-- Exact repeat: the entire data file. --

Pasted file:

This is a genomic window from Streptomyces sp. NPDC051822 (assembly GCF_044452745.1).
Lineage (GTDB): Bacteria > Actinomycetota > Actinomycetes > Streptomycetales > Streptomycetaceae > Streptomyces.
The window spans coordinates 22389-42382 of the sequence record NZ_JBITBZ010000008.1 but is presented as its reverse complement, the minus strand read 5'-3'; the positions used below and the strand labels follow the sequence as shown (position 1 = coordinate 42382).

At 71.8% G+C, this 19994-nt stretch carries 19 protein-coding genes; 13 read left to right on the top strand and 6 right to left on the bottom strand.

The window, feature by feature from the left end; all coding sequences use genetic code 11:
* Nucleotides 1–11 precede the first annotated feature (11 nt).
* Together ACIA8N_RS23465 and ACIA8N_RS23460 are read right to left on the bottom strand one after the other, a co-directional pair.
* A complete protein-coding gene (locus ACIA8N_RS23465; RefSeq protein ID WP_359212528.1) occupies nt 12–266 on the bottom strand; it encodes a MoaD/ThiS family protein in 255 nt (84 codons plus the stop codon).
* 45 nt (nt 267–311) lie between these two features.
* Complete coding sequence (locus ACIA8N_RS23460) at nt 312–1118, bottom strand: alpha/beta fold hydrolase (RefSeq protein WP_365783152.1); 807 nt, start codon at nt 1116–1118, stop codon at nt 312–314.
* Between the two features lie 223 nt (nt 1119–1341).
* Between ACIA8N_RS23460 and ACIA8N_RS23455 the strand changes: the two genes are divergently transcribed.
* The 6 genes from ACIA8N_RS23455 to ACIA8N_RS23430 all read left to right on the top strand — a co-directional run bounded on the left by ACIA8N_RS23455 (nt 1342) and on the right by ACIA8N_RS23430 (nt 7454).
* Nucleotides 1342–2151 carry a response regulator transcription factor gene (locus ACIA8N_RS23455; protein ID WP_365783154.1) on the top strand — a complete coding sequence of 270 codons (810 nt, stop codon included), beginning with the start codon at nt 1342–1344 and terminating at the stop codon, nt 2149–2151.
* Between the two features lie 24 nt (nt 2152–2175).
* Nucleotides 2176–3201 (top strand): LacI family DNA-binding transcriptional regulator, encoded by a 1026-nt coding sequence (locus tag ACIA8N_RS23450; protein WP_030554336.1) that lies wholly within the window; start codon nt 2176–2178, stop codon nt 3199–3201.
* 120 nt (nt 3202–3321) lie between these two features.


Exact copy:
This is a genomic window from Streptomyces sp. NPDC051822 (assembly GCF_044452745.1).
Lineage (GTDB): Bacteria > Actinomycetota > Actinomycetes > Streptomycetales > Streptomycetaceae > Streptomyces.
The window spans coordinates 22389-42382 of the sequence record NZ_JBITBZ010000008.1 but is presented as its reverse complement, the minus strand read 5'-3'; the positions used below and the strand labels follow the sequence as shown (position 1 = coordinate 42382).

At 71.8% G+C, this 19994-nt stretch carries 19 protein-coding genes; 13 read left to right on the top strand and 6 right to left on the bottom strand.

The window, feature by feature from the left end; all coding sequences use genetic code 11:
* Nucleotides 1–11 precede the first annotated feature (11 nt).
* Together ACIA8N_RS23465 and ACIA8N_RS23460 are read right to left on the bottom strand one after the other, a co-directional pair.
* A complete protein-coding gene (locus ACIA8N_RS23465; RefSeq protein ID WP_359212528.1) occupies nt 12–266 on the bottom strand; it encodes a MoaD/ThiS family protein in 255 nt (84 codons plus the stop codon).
* 45 nt (nt 267–311) lie between these two features.
* Complete coding sequence (locus ACIA8N_RS23460) at nt 312–1118, bottom strand: alpha/beta fold hydrolase (RefSeq protein WP_365783152.1); 807 nt, start codon at nt 1116–1118, stop codon at nt 312–314.
* Between the two features lie 223 nt (nt 1119–1341).
* Between ACIA8N_RS23460 and ACIA8N_RS23455 the strand changes: the two genes are divergently transcribed.
* The 6 genes from ACIA8N_RS23455 to ACIA8N_RS23430 all read left to right on the top strand — a co-directional run bounded on the left by ACIA8N_RS23455 (nt 1342) and on the right by ACIA8N_RS23430 (nt 7454).
* Nucleotides 1342–2151 carry a response regulator transcription factor gene (locus ACIA8N_RS23455; protein ID WP_365783154.1) on the top strand — a complete coding sequence of 270 codons (810 nt, stop codon included), beginning with the start codon at nt 1342–1344 and terminating at the stop codon, nt 2149–2151.
* Between the two features lie 24 nt (nt 2152–2175).
* Nucleotides 2176–3201 (top strand): LacI family DNA-binding transcriptional regulator, encoded by a 1026-nt coding sequence (locus tag ACIA8N_RS23450; protein WP_030554336.1) that lies wholly within the window; start codon nt 2176–2178, stop codon nt 3199–3201.
* 120 nt (nt 3202–3321) lie between these two features.